Everyone wants power and everyone is in a constant duplicitous game to gain more power at the expense of others, according to Greene, a screenwriter and former editor at Esquire (Elffers, a book packager, designed the volume, with its attractive marginalia). We live today as courtiers once did in royal courts: we must appear civil while attempting to crush all those around us. This power game can be played well or poorly, and in these 48 laws culled from the history and wisdom of the world’s greatest power players are the rules that must be followed to win. These laws boil down to being as ruthless, selfish, manipulative, and deceitful as possible. Each law, however, gets its own chapter: “Conceal Your Intentions,” “Always Say Less Than Necessary,” “Pose as a Friend, Work as a Spy,” and so on. Each chapter is conveniently broken down into sections on what happened to those who transgressed or observed the particular law, the key elements in this law, and ways to defensively reverse this law when it’s used against you. Quotations in the margins amplify the lesson being taught. While compelling in the way an auto accident might be, the book is simply nonsense. Rules often contradict each other. We are told, for instance, to “be conspicuous at all cost,” then told to “behave like others.” More seriously, Greene never really defines “power,” and he merely asserts, rather than offers evidence for, the Hobbesian world of all against all in which he insists we live. The world may be like this at times, but often it isn’t. To ask why this is so would be a far more useful project.

If the authors are serious, this is a silly, distasteful book. If they are not, it’s a brilliant satire.

Pub Date: Sept. 1, 1998

ISBN: 0-670-88146-5

Page Count: 430

Publisher: Viking

Review Posted Online: May 20, 2010

Kirkus Reviews Issue: July 15, 1998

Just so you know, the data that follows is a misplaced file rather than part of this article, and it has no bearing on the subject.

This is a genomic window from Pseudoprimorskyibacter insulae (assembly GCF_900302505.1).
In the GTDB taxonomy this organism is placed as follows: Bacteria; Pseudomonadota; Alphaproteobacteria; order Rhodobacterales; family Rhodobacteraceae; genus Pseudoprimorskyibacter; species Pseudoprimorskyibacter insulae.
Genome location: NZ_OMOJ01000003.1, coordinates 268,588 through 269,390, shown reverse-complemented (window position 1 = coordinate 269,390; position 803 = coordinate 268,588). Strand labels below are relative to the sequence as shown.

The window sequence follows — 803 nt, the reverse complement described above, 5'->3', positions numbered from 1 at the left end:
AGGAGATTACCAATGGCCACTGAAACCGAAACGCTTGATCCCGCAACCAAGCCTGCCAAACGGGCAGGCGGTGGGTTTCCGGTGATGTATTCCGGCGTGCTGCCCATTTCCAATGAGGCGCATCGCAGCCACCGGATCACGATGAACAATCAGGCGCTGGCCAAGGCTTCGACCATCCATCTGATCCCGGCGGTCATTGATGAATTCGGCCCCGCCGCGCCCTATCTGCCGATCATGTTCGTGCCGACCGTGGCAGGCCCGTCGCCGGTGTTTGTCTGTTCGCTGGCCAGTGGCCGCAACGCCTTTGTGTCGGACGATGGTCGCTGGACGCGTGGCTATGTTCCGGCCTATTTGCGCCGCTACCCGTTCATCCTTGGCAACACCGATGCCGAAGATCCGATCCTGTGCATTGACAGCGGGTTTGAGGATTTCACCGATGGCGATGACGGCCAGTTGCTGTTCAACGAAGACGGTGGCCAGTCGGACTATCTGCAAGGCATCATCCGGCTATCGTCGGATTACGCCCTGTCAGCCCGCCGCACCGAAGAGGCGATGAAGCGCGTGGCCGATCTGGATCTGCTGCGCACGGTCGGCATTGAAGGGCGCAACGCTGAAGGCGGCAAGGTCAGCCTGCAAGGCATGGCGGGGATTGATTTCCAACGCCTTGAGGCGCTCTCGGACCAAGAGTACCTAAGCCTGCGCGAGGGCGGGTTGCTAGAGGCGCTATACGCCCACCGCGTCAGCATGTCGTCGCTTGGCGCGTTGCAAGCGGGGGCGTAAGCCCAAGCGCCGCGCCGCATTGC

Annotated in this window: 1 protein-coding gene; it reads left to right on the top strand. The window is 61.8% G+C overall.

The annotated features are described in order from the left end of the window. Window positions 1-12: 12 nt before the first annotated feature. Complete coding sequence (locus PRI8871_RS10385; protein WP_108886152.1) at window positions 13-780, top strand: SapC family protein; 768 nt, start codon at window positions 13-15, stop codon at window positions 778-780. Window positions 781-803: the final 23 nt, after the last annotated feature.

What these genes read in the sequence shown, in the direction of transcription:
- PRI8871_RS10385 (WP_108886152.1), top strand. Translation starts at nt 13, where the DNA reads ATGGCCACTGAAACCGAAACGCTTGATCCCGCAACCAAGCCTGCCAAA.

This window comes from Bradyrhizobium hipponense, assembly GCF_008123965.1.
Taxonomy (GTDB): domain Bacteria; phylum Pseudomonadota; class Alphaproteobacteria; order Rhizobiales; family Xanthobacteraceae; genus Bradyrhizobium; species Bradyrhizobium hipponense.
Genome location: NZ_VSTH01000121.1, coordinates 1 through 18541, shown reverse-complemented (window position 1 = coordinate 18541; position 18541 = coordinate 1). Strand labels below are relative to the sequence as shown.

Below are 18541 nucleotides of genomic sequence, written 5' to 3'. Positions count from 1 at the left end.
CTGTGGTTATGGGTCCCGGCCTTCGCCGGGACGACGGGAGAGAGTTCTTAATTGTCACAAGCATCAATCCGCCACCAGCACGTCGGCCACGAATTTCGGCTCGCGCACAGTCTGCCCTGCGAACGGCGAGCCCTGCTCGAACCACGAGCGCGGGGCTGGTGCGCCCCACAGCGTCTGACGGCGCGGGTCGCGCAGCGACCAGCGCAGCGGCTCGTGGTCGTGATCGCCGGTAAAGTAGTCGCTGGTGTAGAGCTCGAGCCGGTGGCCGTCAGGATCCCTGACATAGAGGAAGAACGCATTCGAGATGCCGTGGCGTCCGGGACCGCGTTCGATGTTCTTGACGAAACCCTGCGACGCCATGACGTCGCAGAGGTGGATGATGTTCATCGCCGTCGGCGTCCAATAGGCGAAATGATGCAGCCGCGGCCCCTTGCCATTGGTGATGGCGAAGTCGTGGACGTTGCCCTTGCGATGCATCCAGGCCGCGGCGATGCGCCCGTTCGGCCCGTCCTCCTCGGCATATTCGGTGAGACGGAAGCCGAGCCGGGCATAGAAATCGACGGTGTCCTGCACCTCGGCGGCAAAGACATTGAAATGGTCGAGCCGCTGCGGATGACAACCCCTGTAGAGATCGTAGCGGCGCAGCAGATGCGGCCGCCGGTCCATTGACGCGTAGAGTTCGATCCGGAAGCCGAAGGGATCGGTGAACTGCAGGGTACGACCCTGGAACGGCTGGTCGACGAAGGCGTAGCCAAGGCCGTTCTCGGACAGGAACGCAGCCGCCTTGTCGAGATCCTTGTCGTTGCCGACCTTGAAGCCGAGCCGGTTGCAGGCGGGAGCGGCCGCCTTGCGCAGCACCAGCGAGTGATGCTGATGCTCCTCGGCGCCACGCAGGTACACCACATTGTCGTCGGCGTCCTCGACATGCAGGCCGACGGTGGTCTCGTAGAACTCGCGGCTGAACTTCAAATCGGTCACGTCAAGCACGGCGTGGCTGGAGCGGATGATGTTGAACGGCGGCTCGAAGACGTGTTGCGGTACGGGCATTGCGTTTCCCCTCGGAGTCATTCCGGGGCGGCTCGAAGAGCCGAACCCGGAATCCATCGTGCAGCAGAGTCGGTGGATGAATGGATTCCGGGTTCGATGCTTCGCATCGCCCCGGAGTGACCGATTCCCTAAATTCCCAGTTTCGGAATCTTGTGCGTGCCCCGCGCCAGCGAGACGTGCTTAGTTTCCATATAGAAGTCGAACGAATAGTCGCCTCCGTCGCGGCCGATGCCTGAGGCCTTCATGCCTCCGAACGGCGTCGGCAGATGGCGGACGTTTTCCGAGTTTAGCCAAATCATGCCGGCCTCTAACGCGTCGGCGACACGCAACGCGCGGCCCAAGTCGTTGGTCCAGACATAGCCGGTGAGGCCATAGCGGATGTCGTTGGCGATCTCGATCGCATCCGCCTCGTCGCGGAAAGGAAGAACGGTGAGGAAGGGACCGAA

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A conversational, pleasurable look into McConaughey’s life and thought.

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All right, all right, all right: The affable, laconic actor delivers a combination of memoir and self-help book.

“This is an approach book,” writes McConaughey, adding that it contains “philosophies that can be objectively understood, and if you choose, subjectively adopted, by either changing your reality, or changing how you see it. This is a playbook, based on adventures in my life.” Some of those philosophies come in the form of apothegms: “When you can design your own weather, blow in the breeze”; “Simplify, focus, conserve to liberate.” Others come in the form of sometimes rambling stories that never take the shortest route from point A to point B, as when he recounts a dream-spurred, challenging visit to the Malian musician Ali Farka Touré, who offered a significant lesson in how disagreement can be expressed politely and without rancor. Fans of McConaughey will enjoy his memories—which line up squarely with other accounts in Melissa Maerz’s recent oral history, Alright, Alright, Alright—of his debut in Richard Linklater’s Dazed and Confused, to which he contributed not just that signature phrase, but also a kind of too-cool-for-school hipness that dissolves a bit upon realizing that he’s an older guy on the prowl for teenage girls. McConaughey’s prep to settle into the role of Wooderson involved inhabiting the mind of a dude who digs cars, rock ’n’ roll, and “chicks,” and he ran with it, reminding readers that the film originally had only three scripted scenes for his character. The lesson: “Do one thing well, then another. Once, then once more.” It’s clear that the author is a thoughtful man, even an intellectual of sorts, though without the earnestness of Ethan Hawke or James Franco. Though some of the sentiments are greeting card–ish, this book is entertaining and full of good lessons.

A conversational, pleasurable look into McConaughey’s life and thought.

Pub Date: Oct. 20, 2020

ISBN: 978-0-593-13913-4

Page Count: 304

Publisher: Crown

Review Posted Online: Oct. 27, 2020

Kirkus Reviews Issue: Dec. 1, 2020